The author of this piece is Michelle Gunter, EVP at Partner Perspectives which is a full-service channel consulting and enablement firm which guides companies in launching channels, expanding existing ecosystems and developing new ways to improve channel performance. She is also a member of the Impartner Channel Chief Advisory Board (CCAB). The CCAB is a group comprised of top channel thought leaders, analysts and consultants who each have decades of channel experience and insights to contribute to channel best practice discussions.
The Missing Step
I take an agile approach to planning: analyze available data, develop a strategy, make swift decisions and set the team in action. Missteps are not failures, but ways to learn that help to refine the strategy. As a channel sales leader, this approach has yielded strong results. It wasn’t until I led a more complex, global sales organization that I realized I was missing a step.
Even the best strategy and flawless execution can miss the mark if you can’t be clear on who you want to be before deciding what you want to do. I’m not talking about corporate values or a code of conduct, but deciding in every initiative or project how you want to show up and the impact you want to have. Setting a “To Be” list before your “To Do” list creates a clear focus on the desired outcome. This simple step of aligning everyone to a single why had a powerful impact that could be felt by our employees, our clients and our partners.
Vendors, You’re Being Graded
Right now, channel partners are grading their vendors. Many partners are currently realigning their vendor relationships and while this is in part driven by shifts in the marketplace and increased demand for security, cloud and consumption based solutions, this grading is also heavily influenced by how vendors showed up when the world shut down. Partners are heralding vendors who were there for them with relief programs in their time of need and re-evaluating those who were not.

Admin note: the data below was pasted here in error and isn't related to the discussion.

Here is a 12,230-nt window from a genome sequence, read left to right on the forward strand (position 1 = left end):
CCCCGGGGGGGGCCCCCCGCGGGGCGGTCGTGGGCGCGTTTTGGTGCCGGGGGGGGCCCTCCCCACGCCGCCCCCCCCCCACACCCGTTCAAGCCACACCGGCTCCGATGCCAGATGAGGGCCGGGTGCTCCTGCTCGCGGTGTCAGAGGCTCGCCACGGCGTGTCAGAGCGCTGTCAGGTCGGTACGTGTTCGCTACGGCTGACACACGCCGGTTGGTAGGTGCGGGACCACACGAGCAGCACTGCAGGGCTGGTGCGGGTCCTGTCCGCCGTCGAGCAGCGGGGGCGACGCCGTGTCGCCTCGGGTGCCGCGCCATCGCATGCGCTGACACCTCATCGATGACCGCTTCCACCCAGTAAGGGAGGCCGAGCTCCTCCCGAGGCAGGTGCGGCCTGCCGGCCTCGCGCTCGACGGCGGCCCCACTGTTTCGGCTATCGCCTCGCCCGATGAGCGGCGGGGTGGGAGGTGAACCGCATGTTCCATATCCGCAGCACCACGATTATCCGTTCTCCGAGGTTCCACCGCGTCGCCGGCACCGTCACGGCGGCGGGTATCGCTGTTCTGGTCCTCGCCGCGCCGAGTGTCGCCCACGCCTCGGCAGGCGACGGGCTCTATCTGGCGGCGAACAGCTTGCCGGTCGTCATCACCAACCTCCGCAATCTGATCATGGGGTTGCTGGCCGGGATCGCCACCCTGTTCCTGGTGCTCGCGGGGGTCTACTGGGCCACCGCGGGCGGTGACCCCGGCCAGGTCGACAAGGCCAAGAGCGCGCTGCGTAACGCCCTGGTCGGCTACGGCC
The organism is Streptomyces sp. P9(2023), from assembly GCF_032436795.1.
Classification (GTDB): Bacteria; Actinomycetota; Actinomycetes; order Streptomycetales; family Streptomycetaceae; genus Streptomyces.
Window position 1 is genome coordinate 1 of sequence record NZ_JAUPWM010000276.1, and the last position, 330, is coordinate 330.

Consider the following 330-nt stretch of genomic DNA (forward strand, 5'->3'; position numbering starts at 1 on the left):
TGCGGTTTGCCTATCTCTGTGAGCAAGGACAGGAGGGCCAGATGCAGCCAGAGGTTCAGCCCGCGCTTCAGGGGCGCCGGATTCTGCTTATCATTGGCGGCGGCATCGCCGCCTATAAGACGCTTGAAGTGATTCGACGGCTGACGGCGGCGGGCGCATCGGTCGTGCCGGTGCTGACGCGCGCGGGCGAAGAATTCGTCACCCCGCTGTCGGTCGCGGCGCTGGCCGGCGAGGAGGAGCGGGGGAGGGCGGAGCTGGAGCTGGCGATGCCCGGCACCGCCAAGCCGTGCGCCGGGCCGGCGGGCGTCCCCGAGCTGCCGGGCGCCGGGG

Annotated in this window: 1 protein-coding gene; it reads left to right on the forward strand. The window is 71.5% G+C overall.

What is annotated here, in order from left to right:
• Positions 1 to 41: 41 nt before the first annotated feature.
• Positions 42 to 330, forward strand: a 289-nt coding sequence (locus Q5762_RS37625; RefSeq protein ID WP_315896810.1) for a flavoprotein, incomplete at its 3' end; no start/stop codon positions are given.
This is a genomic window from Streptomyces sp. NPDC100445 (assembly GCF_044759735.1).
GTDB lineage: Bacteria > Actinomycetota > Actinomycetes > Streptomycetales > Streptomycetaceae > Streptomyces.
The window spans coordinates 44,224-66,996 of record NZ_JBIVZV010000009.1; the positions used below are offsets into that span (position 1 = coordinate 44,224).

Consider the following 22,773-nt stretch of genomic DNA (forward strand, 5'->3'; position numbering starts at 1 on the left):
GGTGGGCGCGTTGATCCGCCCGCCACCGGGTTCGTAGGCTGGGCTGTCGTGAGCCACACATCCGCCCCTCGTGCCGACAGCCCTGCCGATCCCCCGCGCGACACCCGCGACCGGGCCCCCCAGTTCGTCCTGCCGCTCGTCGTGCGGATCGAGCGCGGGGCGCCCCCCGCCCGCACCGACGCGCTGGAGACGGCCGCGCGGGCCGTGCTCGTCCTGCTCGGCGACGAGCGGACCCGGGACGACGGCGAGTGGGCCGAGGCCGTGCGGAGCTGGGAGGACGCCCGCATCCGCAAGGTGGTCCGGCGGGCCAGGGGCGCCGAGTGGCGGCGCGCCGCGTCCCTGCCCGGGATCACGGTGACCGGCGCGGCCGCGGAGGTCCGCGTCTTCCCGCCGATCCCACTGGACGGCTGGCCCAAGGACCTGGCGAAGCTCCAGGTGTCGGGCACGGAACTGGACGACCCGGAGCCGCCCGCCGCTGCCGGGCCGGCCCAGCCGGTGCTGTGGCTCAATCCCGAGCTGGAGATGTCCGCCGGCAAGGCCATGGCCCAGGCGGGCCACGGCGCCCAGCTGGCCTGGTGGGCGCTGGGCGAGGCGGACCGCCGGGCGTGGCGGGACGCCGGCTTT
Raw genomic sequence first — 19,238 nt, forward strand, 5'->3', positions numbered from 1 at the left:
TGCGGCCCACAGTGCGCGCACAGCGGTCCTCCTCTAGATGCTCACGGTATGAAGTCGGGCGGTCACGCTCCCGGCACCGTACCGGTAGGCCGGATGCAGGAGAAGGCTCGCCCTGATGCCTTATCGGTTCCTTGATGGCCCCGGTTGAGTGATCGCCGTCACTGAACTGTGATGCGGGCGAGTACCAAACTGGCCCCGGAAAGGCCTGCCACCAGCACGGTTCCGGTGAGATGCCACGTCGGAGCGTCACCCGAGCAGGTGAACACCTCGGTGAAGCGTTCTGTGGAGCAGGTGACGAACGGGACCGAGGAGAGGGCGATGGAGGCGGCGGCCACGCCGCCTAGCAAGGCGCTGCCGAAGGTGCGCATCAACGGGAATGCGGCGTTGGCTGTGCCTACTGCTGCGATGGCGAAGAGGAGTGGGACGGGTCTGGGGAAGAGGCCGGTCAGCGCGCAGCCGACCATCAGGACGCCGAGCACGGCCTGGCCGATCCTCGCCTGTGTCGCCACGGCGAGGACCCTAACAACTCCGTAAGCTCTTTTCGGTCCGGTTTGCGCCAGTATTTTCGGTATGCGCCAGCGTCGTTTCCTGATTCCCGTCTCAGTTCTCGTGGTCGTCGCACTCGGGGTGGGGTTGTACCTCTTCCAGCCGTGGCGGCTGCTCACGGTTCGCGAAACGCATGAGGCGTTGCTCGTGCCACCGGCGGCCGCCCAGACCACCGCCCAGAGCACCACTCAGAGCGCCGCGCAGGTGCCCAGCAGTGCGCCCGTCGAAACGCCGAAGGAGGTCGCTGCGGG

What’s the Criteria?
As partners talk about moving from survival to recovery and revitalization, I was curious about what factors were given the most weight in vendor re-selection. Financial relief? Flexible payment terms? Free licenses? Relaxed revenue targets? And what about the smaller vendors who couldn’t offer relief packages quite so robust? By knowing exactly what partners valued most during the crisis, could it help vendors better understand how to support partners moving forward?
The Results are Surprising
What did grade-A vendors do that set them apart from the rest? The results were surprising.
As I met with partners and scoured polls and online commentary, my focus shifted. I was originally looking for trends in what vendors did, but it was the way they showed up that seemed to resonate with partners. Partners definitely cited the tangibles like financial relief and other programs, but they also focused on how the vendor behaved and made the partners “feel.” It was the level of concern from the vendor—the sense of urgency—and how the importance of the partnership was communicated that set them apart from their lower-grade counterparts. The vendors who showed up strong did not overlook that first but crucial step.